I recently gave a presentation at the AIASF Next conference titled, “This Building Does Not Exist (Yet).” The title is a reference to the website ThisPersonDoesNotExist.com, where machine learning researchers have generated photo-realistic images of non-existent people by feeding neural networks massive datasets of real faces.
My presentation revolved around an interactive exercise in which the audience learned core principles of deep learning by live-coding in Python notebooks. A few people participated gamely while others observed and discussed with interest. Some of the other discussions around machine learning that I heard at the conference outside of my presentation reflected a general lack of familiarity with the realities of this technology and how it will affect the built environment.
I see a lot of excitement around machine learning, but the popular discourse is always in vague metaphorical terms, with a lot of misinformation or overselling of what machine learning is truly capable of. As an architect-turned-machine-learning-researcher, one of my areas of focus is to help people within AEC move beyond the jargon and bring a realistic, sophisticated understanding of this technology into their practice.
One assertion I’d like to put out there is that machine learning will fundamentally change design disciplines in the near future, and this is something we need to be prepared for.
There are two simple reasons for this. The first is that these are just software systems; there’s nothing magical about them, and that means it’ll be quite simple to subsume them into existing software platforms. If you have a Google account, you may have noticed that Gmail has started to do predictive texting while writing emails, and that it has recently gotten much better than past solutions. This capability is based on neural networks (specifically, recurrent neural networks). Facebook famously has said they use seven different neural networks to analyze every image you upload. This is already happening in the organizations that have all the resources and knowledge around machine learning. We’re already seeing it be subsumed into software platforms, and I think we’ll see that in the design disciplines as well.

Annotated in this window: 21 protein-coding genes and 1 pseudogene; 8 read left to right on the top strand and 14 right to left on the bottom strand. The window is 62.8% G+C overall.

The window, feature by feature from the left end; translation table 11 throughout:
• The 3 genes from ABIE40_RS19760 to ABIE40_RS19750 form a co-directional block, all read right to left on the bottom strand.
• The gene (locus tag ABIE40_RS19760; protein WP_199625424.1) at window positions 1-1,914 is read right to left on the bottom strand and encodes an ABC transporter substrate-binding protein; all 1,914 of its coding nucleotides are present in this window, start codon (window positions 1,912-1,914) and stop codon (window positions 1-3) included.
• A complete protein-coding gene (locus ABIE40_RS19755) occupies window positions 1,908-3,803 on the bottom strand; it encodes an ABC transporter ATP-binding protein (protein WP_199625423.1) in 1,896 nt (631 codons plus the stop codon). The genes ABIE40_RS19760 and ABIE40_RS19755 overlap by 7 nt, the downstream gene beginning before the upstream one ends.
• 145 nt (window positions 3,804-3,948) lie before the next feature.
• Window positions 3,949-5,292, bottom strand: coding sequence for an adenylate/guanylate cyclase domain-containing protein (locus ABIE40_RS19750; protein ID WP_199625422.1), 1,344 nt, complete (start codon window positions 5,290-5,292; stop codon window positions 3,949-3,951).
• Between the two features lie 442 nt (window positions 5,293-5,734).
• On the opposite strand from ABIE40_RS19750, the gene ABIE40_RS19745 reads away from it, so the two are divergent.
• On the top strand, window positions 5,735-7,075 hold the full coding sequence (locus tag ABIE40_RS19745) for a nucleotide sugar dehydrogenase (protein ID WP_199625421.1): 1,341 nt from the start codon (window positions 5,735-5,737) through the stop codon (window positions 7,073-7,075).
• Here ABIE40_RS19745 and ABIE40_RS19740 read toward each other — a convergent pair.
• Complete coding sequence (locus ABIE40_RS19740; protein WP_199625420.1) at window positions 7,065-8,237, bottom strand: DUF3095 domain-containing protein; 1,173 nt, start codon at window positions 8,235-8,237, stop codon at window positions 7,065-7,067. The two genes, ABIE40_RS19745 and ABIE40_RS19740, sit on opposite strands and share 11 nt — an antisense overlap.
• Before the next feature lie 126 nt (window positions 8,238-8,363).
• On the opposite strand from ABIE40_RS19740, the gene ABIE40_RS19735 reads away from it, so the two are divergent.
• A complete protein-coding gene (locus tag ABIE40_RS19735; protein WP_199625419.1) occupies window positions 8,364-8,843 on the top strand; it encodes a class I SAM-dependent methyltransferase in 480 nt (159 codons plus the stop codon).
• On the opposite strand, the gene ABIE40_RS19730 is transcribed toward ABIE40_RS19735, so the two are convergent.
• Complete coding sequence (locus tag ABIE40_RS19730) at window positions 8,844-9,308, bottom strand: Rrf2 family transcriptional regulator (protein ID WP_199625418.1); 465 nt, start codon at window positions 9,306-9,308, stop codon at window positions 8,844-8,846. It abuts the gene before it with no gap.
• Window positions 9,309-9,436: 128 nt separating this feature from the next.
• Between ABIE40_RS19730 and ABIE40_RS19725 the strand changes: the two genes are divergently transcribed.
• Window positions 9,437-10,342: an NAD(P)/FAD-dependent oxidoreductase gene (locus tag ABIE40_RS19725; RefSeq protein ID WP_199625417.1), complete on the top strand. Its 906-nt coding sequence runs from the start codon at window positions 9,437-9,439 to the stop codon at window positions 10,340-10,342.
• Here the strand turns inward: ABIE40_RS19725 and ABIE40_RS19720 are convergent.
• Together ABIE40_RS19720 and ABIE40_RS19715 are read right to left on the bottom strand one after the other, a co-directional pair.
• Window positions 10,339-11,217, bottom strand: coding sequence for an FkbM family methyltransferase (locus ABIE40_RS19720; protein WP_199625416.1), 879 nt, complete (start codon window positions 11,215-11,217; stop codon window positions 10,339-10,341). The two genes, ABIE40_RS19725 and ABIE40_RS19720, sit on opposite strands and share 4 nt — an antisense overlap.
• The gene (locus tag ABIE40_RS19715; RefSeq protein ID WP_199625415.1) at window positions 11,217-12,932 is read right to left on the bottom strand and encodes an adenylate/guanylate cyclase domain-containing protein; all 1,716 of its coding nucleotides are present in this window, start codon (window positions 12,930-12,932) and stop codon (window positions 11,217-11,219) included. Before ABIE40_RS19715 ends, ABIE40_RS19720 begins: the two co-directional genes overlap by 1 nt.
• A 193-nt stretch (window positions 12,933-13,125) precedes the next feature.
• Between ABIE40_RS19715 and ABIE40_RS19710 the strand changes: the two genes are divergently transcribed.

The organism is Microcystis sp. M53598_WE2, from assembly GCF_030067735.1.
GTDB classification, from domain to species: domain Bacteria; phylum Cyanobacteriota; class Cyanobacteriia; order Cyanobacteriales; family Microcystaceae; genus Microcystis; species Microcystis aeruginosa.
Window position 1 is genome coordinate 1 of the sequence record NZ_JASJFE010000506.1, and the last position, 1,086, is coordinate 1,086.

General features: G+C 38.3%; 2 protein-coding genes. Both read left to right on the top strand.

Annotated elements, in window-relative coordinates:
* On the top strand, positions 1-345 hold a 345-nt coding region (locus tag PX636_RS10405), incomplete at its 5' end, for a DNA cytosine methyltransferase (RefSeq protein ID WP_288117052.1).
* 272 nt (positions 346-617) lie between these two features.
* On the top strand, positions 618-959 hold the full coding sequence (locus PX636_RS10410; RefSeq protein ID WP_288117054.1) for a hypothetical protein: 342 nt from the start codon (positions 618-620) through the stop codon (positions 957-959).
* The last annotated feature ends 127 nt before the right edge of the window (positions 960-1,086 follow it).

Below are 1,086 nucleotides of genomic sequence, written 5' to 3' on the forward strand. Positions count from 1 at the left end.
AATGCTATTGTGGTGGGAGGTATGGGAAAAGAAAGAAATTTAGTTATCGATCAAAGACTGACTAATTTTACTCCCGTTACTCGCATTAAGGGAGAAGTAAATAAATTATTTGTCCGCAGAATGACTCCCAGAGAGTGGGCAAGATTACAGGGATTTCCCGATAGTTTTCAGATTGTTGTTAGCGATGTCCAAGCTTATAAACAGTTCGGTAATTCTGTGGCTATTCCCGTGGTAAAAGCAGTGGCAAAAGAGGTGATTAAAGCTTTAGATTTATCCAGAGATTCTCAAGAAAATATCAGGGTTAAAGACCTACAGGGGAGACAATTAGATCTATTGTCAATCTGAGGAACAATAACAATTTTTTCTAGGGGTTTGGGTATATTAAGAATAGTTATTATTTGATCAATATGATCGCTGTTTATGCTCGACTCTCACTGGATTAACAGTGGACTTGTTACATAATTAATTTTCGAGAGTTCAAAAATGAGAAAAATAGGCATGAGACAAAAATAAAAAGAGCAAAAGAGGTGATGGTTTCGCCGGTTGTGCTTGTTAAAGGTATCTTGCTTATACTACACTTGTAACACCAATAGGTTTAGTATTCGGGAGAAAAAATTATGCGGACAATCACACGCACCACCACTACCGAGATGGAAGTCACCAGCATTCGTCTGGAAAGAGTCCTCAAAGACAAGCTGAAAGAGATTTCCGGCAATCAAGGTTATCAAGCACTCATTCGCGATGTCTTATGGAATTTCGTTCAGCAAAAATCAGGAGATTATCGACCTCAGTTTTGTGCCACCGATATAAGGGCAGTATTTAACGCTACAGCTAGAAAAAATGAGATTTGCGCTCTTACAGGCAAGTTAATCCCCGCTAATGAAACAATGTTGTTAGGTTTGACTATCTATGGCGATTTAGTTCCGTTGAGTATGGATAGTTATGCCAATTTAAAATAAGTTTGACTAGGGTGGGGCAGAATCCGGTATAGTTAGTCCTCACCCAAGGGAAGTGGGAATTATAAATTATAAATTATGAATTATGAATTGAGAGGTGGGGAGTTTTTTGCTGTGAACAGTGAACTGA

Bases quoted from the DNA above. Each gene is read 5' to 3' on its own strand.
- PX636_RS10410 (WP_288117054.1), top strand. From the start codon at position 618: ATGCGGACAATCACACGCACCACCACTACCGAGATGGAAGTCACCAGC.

But the second reason is that it’s a very different kind of software. It’s a kind of software that’s amenable to how designers work. It’s an idea that can be called “programming by example.” The overwhelming lesson from the limits of machine learning research is that we can use arbitrarily deep models that have a simple structure and train them to do various similar tasks. These tasks can be “programmed” by just pointing them at various datasets, different collections of stuff, and this changes their behavior without changing the structure fundamentally. This is a significant shift from typical software development, where changing the application requires changing the structure of the code.
The quintessential example is the classifier, where you’re able to take the dataset of, for example, cats and not-cats, point the machine learning model at it, run an image through several stages that we call layers, and end up with a classification of whether or not it’s a cat. And over time this thing is able to learn to predict whether or not a new image is a cat. Slightly more sophisticated versions of this are now out-performing humans at very specific image recognition tasks. But these are state-of-the-art, world-class programs in their particular application area.
Closer to design and engineering is a process of generation in which you can reuse that classifier architecture as part of a two-neural-network setup where it’s paired with a generator that generates candidate images. So the classifier here is simply reading alternately from some dataset of images that you’re interested in, perhaps of architectural plans, and then you have a generator that’s generating candidate images. Simply by receiving an error signal on whether or not it’s generating a good image, the generator is learning to imitate the features in the dataset that you’ve shown it.